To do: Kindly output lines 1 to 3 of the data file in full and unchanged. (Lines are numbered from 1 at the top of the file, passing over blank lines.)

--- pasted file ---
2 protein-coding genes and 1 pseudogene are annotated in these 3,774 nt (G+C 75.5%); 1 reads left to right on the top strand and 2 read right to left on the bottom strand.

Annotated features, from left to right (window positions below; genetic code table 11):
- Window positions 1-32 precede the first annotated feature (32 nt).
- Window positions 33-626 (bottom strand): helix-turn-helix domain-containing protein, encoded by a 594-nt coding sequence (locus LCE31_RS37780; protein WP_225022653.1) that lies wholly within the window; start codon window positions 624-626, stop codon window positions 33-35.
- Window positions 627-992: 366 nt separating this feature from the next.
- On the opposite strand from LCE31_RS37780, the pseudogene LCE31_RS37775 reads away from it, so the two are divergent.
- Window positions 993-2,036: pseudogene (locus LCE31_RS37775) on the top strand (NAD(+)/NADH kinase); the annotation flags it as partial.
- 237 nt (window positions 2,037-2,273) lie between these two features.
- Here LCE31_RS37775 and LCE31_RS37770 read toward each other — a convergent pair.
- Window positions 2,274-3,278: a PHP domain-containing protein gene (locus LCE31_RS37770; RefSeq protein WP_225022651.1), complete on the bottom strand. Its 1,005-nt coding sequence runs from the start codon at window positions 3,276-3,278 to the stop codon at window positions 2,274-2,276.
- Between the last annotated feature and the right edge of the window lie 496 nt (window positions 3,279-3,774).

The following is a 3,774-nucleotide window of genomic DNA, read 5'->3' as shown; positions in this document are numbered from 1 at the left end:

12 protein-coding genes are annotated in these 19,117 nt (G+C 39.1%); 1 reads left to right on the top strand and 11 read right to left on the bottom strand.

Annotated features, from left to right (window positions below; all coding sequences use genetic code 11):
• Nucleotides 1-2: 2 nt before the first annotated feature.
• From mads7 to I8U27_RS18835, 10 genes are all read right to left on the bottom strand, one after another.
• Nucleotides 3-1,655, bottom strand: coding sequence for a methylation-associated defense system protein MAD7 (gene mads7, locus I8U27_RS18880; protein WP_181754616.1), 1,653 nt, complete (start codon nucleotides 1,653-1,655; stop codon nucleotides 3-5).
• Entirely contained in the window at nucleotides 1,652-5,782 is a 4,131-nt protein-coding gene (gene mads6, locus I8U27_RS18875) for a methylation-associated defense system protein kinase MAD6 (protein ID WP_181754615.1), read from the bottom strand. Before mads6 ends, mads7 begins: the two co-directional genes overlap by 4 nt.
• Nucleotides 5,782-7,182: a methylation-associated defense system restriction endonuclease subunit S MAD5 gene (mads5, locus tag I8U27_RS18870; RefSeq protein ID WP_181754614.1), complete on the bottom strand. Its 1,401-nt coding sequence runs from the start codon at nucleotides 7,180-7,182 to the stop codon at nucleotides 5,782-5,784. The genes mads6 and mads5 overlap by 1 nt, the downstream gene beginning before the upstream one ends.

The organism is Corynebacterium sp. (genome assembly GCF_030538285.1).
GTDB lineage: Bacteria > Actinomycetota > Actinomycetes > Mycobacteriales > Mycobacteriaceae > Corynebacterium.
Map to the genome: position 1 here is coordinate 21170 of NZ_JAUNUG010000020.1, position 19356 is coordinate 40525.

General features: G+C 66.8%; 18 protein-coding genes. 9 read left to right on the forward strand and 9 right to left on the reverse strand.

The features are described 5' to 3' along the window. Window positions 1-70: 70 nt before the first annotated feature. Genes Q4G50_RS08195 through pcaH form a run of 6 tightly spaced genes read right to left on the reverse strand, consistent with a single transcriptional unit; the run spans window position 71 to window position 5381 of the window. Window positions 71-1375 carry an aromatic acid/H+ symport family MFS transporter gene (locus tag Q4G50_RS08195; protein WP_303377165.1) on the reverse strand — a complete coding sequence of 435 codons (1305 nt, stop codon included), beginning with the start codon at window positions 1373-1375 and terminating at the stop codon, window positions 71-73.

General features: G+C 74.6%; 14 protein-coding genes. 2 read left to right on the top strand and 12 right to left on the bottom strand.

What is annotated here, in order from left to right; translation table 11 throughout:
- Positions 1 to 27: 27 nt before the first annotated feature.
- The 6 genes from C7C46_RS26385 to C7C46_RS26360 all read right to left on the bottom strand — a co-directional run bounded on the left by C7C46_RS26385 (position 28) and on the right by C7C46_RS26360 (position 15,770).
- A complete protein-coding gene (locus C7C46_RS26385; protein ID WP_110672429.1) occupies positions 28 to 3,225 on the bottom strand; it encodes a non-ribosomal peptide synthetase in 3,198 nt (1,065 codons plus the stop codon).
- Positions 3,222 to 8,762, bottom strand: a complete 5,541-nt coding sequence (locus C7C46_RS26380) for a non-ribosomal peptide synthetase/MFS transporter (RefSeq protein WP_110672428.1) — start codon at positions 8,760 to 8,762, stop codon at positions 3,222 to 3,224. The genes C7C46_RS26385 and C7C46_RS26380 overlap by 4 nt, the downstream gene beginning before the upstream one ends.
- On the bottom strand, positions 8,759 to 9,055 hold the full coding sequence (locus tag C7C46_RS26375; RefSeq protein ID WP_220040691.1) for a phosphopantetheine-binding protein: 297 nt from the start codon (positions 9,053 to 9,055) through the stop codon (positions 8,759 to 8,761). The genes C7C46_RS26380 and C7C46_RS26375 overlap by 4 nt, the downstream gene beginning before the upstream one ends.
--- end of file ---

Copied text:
2 protein-coding genes and 1 pseudogene are annotated in these 3,774 nt (G+C 75.5%); 1 reads left to right on the top strand and 2 read right to left on the bottom strand.

Annotated features, from left to right (window positions below; genetic code table 11):
- Window positions 1-32 precede the first annotated feature (32 nt).